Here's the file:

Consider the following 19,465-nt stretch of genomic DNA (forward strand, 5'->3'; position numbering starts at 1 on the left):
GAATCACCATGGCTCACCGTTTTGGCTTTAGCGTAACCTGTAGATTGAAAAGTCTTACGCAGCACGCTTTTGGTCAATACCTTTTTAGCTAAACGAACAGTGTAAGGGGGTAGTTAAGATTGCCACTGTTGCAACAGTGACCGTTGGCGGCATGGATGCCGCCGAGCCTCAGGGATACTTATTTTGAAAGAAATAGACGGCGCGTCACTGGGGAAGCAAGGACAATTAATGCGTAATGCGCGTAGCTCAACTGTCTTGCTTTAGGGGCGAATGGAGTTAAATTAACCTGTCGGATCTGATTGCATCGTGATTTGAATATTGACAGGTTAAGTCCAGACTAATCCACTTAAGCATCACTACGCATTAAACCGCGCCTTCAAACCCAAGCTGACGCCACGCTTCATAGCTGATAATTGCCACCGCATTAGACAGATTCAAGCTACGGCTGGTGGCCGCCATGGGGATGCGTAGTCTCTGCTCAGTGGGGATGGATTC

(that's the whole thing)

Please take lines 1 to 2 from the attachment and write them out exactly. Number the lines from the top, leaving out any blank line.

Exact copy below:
Consider the following 19,465-nt stretch of genomic DNA (forward strand, 5'->3'; position numbering starts at 1 on the left):
GAATCACCATGGCTCACCGTTTTGGCTTTAGCGTAACCTGTAGATTGAAAAGTCTTACGCAGCACGCTTTTGGTCAATACCTTTTTAGCTAAACGAACAGTGTAAGGGGGTAGTTAAGATTGCCACTGTTGCAACAGTGACCGTTGGCGGCATGGATGCCGCCGAGCCTCAGGGATACTTATTTTGAAAGAAATAGACGGCGCGTCACTGGGGAAGCAAGGACAATTAATGCGTAATGCGCGTAGCTCAACTGTCTTGCTTTAGGGGCGAATGGAGTTAAATTAACCTGTCGGATCTGATTGCATCGTGATTTGAATATTGACAGGTTAAGTCCAGACTAATCCACTTAAGCATCACTACGCATTAAACCGCGCCTTCAAACCCAAGCTGACGCCACGCTTCATAGCTGATAATTGCCACCGCATTAGACAGATTCAAGCTACGGCTGGTGGCCGCCATGGGGATGCGTAGTCTCTGCTCAGTGGGGATGGATTC